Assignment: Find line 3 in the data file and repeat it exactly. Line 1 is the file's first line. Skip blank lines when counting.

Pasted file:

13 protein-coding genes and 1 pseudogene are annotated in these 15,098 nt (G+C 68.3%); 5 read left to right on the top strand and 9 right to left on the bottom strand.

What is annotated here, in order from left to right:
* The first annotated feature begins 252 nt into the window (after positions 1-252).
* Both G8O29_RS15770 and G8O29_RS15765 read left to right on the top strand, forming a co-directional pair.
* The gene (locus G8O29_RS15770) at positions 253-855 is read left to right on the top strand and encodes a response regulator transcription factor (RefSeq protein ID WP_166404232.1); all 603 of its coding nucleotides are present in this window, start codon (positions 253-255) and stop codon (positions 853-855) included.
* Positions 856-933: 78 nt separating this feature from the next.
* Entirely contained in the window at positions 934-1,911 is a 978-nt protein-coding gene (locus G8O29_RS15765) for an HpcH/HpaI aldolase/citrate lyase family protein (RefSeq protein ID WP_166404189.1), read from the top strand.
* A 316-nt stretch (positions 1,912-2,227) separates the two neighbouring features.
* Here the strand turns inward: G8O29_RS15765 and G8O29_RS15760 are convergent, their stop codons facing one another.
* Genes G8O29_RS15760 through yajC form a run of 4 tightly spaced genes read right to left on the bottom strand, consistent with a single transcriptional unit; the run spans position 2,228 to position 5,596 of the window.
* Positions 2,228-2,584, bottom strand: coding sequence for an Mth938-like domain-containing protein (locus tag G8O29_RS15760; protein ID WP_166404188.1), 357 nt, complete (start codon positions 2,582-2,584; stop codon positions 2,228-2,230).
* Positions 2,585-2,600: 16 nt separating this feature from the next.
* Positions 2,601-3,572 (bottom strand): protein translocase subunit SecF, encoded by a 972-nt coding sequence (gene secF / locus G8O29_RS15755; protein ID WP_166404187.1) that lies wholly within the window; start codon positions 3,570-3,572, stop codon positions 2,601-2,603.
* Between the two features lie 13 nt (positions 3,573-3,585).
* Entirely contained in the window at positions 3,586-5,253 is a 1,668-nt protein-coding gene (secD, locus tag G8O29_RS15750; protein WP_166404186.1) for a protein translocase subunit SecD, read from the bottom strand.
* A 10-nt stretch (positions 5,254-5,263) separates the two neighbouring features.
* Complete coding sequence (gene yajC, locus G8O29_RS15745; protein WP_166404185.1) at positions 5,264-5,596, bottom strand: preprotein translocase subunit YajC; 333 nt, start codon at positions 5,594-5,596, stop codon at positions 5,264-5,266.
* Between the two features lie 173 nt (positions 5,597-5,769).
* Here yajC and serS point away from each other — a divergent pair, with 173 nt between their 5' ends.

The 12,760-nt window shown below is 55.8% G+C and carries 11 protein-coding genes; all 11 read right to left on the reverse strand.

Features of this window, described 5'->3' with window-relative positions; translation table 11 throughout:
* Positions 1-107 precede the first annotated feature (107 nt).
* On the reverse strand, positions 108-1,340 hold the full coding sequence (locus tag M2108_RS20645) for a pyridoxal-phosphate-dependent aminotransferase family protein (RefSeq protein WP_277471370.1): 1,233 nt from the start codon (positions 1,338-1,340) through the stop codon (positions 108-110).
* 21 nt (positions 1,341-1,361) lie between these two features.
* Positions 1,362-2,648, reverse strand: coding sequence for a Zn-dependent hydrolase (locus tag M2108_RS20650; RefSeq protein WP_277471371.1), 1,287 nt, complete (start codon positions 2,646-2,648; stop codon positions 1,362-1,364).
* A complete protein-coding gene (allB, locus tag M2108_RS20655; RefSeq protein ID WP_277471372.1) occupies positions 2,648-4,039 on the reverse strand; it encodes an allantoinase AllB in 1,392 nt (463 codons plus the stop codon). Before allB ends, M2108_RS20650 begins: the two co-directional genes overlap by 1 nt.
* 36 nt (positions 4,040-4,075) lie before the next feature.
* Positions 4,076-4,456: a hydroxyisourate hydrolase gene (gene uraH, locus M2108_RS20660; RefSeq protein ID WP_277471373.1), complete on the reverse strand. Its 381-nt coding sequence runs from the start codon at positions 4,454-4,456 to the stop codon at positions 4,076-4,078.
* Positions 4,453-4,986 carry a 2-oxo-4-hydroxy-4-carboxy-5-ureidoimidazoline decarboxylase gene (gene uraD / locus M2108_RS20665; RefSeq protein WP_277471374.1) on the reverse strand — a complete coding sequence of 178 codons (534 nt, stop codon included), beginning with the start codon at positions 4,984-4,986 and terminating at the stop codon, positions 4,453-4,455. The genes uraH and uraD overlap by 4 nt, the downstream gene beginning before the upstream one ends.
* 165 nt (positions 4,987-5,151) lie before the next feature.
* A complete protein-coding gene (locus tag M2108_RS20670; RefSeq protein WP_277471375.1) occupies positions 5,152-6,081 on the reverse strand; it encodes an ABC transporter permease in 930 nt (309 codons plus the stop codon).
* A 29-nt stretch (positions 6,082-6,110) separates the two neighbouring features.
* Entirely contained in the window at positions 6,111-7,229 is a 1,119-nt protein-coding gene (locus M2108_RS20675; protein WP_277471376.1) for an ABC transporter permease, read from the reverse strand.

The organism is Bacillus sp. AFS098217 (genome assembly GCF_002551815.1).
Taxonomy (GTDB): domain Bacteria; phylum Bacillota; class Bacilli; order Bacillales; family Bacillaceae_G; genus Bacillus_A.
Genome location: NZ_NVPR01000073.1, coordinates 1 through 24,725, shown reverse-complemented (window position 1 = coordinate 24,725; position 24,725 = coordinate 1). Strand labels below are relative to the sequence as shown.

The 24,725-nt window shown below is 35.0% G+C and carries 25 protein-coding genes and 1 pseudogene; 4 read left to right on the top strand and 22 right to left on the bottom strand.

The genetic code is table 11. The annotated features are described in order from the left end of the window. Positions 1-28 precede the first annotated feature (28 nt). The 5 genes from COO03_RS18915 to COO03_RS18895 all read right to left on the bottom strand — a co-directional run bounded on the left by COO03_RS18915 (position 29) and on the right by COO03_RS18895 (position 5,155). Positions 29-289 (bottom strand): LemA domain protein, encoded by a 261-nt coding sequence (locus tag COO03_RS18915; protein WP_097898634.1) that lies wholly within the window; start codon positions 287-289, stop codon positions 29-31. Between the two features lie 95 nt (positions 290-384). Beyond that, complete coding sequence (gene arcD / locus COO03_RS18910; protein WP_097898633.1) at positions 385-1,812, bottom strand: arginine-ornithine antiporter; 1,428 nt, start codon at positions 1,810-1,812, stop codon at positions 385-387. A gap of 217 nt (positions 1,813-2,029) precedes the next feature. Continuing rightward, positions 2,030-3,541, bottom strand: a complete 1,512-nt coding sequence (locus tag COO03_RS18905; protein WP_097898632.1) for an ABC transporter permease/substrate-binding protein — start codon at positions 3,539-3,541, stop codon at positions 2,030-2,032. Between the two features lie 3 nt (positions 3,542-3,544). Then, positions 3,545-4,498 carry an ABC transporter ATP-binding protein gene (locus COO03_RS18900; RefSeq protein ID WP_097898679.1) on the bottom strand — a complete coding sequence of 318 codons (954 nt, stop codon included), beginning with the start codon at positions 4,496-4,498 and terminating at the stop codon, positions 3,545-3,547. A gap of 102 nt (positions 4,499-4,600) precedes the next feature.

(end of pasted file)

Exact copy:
* The first annotated feature begins 252 nt into the window (after positions 1-252).